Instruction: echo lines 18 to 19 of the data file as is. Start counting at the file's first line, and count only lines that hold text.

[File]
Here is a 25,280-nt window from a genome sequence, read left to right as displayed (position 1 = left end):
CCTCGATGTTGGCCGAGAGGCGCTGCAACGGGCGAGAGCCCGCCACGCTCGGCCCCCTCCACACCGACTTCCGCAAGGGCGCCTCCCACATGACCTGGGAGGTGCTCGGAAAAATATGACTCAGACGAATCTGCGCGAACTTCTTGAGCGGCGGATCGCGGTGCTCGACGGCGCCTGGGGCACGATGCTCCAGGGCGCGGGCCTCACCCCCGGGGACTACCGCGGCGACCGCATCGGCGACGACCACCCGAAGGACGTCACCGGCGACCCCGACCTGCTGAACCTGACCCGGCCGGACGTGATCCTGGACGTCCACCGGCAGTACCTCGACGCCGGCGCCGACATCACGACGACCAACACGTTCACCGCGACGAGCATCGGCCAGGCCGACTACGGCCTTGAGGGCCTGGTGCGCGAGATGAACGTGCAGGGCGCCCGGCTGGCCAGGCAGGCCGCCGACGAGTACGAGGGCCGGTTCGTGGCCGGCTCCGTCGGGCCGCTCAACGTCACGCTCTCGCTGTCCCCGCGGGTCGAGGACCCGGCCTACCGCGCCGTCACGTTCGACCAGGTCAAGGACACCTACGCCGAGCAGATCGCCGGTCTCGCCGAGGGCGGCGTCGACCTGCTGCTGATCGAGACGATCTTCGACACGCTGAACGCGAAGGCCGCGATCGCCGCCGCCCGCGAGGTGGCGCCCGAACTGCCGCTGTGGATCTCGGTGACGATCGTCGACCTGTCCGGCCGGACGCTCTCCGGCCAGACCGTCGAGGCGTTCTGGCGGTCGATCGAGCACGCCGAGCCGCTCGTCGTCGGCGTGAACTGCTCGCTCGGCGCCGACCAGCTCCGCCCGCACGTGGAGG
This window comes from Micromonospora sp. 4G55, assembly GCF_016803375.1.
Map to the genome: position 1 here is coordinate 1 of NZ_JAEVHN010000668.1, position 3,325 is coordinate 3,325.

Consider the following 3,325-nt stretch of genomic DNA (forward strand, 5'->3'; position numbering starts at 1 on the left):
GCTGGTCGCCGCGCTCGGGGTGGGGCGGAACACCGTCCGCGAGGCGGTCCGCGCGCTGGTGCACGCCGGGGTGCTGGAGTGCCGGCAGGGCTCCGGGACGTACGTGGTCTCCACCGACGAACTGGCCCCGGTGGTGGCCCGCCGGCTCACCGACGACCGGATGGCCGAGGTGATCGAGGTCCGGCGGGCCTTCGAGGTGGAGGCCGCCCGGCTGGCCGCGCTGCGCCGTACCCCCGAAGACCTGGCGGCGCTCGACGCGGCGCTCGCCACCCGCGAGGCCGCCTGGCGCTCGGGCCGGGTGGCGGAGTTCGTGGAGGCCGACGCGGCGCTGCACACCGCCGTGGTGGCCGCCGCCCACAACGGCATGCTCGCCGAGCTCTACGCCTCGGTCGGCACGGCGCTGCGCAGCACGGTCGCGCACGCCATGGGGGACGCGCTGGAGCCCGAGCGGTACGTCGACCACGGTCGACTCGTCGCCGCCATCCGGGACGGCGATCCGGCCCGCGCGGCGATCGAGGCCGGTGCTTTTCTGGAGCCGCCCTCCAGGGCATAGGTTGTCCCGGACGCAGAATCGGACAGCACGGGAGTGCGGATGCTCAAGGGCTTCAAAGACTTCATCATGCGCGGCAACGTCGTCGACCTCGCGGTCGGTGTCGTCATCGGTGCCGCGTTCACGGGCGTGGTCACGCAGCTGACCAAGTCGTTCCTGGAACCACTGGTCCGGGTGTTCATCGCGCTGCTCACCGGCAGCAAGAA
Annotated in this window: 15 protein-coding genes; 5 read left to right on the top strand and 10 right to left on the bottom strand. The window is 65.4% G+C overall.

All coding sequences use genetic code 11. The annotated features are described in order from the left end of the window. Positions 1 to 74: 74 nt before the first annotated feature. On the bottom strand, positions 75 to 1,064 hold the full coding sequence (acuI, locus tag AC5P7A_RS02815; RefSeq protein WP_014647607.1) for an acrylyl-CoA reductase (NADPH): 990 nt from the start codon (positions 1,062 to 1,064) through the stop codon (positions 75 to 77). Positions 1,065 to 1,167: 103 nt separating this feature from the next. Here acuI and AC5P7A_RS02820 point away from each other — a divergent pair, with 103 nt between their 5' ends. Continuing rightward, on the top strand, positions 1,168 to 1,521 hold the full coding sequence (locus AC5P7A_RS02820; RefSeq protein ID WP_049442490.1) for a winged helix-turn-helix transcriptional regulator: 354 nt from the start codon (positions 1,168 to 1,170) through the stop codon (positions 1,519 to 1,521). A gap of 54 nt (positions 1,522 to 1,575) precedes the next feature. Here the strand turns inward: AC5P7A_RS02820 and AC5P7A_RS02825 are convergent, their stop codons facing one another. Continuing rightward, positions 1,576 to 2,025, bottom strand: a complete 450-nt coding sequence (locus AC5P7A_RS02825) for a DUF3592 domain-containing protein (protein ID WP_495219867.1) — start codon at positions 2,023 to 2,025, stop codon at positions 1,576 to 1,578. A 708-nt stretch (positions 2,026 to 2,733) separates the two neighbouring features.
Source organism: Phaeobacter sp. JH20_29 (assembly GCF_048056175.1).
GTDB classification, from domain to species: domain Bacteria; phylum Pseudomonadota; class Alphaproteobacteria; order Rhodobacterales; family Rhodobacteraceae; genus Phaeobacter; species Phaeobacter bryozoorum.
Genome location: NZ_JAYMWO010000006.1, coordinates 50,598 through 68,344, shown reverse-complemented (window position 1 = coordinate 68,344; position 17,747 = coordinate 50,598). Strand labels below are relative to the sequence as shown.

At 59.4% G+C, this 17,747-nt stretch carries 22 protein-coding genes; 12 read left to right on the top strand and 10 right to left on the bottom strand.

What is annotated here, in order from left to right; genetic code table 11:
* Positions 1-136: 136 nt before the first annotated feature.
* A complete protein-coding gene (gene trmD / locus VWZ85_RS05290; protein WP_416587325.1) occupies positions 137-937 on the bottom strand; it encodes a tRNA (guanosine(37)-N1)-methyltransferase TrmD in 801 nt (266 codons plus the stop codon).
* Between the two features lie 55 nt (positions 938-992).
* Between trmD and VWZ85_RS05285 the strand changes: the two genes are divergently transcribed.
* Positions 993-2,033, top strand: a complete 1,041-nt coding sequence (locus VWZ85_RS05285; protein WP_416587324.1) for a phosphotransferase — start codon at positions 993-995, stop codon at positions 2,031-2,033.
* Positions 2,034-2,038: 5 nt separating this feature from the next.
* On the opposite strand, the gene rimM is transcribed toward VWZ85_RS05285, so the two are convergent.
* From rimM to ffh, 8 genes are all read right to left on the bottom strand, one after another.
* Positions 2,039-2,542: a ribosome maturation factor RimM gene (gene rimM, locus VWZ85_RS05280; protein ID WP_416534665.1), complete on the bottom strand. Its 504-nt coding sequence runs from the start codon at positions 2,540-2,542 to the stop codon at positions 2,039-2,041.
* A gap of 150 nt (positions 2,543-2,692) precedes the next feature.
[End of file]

* Positions 993-2,033, top strand: a complete 1,041-nt coding sequence (locus VWZ85_RS05285; protein WP_416587324.1) for a phosphotransferase — start codon at positions 993-995, stop codon at positions 2,031-2,033.
* Positions 2,034-2,038: 5 nt separating this feature from the next.